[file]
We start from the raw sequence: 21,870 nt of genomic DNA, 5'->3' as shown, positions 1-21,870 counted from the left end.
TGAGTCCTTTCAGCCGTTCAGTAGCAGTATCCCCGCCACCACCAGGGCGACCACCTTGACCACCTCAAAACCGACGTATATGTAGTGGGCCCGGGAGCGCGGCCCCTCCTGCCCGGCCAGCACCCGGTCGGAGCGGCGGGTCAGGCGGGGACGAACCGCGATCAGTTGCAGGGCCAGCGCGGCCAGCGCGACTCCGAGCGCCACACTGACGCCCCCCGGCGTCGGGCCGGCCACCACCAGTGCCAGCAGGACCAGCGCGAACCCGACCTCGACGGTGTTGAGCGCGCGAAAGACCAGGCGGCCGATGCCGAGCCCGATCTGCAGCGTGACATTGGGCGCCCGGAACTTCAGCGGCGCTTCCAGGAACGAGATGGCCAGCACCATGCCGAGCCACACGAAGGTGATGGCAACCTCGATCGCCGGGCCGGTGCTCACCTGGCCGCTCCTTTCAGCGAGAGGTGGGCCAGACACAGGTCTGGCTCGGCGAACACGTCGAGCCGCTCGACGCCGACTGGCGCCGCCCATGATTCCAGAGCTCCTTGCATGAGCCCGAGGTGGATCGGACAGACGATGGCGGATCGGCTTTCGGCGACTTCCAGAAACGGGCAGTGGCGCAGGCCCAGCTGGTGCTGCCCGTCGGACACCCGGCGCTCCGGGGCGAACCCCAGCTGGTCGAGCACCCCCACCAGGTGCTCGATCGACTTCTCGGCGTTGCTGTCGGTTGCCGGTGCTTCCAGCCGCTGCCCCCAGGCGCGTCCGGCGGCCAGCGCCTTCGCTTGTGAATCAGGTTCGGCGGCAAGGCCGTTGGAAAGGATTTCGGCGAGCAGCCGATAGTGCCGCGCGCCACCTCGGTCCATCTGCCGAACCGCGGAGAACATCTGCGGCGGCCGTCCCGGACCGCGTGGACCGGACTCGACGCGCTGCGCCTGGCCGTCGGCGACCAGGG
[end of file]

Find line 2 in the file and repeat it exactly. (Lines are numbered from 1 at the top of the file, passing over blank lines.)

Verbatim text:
TGAGTCCTTTCAGCCGTTCAGTAGCAGTATCCCCGCCACCACCAGGGCGACCACCTTGACCACCTCAAAACCGACGTATATGTAGTGGGCCCGGGAGCGCGGCCCCTCCTGCCCGGCCAGCACCCGGTCGGAGCGGCGGGTCAGGCGGGGACGAACCGCGATCAGTTGCAGGGCCAGCGCGGCCAGCGCGACTCCGAGCGCCACACTGACGCCCCCCGGCGTCGGGCCGGCCACCACCAGTGCCAGCAGGACCAGCGCGAACCCGACCTCGACGGTGTTGAGCGCGCGAAAGACCAGGCGGCCGATGCCGAGCCCGATCTGCAGCGTGACATTGGGCGCCCGGAACTTCAGCGGCGCTTCCAGGAACGAGATGGCCAGCACCATGCCGAGCCACACGAAGGTGATGGCAACCTCGATCGCCGGGCCGGTGCTCACCTGGCCGCTCCTTTCAGCGAGAGGTGGGCCAGACACAGGTCTGGCTCGGCGAACACGTCGAGCCGCTCGACGCCGACTGGCGCCGCCCATGATTCCAGAGCTCCTTGCATGAGCCCGAGGTGGATCGGACAGACGATGGCGGATCGGCTTTCGGCGACTTCCAGAAACGGGCAGTGGCGCAGGCCCAGCTGGTGCTGCCCGTCGGACACCCGGCGCTCCGGGGCGAACCCCAGCTGGTCGAGCACCCCCACCAGGTGCTCGATCGACTTCTCGGCGTTGCTGTCGGTTGCCGGTGCTTCCAGCCGCTGCCCCCAGGCGCGTCCGGCGGCCAGCGCCTTCGCTTGTGAATCAGGTTCGGCGGCAAGGCCGTTGGAAAGGATTTCGGCGAGCAGCCGATAGTGCCGCGCGCCACCTCGGTCCATCTGCCGAACCGCGGAGAACATCTGCGGCGGCCGTCCCGGACCGCGTGGACCGGACTCGACGCGCTGCGCCTGGCCGTCGGCGACCAGGG